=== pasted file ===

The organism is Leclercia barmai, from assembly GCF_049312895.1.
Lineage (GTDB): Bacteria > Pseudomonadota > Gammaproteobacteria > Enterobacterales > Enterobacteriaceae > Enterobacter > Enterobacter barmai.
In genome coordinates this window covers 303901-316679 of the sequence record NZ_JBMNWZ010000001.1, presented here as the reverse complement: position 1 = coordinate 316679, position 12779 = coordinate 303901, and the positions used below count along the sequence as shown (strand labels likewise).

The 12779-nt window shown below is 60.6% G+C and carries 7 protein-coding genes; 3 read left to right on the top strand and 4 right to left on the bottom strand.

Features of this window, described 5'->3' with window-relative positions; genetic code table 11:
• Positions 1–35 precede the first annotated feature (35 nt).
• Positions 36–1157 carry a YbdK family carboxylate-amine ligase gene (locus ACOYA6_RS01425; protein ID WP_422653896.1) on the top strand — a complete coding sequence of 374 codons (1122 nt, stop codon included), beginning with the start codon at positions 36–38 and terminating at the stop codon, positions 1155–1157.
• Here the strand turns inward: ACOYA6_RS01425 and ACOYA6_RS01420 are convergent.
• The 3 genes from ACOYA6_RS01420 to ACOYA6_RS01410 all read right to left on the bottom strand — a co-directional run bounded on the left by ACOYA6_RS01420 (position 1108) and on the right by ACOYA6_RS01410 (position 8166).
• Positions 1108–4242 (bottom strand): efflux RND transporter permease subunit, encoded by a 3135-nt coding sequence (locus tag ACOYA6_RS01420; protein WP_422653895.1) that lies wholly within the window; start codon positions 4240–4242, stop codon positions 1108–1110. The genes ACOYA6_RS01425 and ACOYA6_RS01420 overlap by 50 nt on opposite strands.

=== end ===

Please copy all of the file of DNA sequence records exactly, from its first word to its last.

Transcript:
The organism is Leclercia barmai, from assembly GCF_049312895.1.
Lineage (GTDB): Bacteria > Pseudomonadota > Gammaproteobacteria > Enterobacterales > Enterobacteriaceae > Enterobacter > Enterobacter barmai.
In genome coordinates this window covers 303901-316679 of the sequence record NZ_JBMNWZ010000001.1, presented here as the reverse complement: position 1 = coordinate 316679, position 12779 = coordinate 303901, and the positions used below count along the sequence as shown (strand labels likewise).

The 12779-nt window shown below is 60.6% G+C and carries 7 protein-coding genes; 3 read left to right on the top strand and 4 right to left on the bottom strand.

Features of this window, described 5'->3' with window-relative positions; genetic code table 11:
• Positions 1–35 precede the first annotated feature (35 nt).
• Positions 36–1157 carry a YbdK family carboxylate-amine ligase gene (locus ACOYA6_RS01425; protein ID WP_422653896.1) on the top strand — a complete coding sequence of 374 codons (1122 nt, stop codon included), beginning with the start codon at positions 36–38 and terminating at the stop codon, positions 1155–1157.
• Here the strand turns inward: ACOYA6_RS01425 and ACOYA6_RS01420 are convergent.
• The 3 genes from ACOYA6_RS01420 to ACOYA6_RS01410 all read right to left on the bottom strand — a co-directional run bounded on the left by ACOYA6_RS01420 (position 1108) and on the right by ACOYA6_RS01410 (position 8166).
• Positions 1108–4242 (bottom strand): efflux RND transporter permease subunit, encoded by a 3135-nt coding sequence (locus tag ACOYA6_RS01420; protein WP_422653895.1) that lies wholly within the window; start codon positions 4240–4242, stop codon positions 1108–1110. The genes ACOYA6_RS01425 and ACOYA6_RS01420 overlap by 50 nt on opposite strands.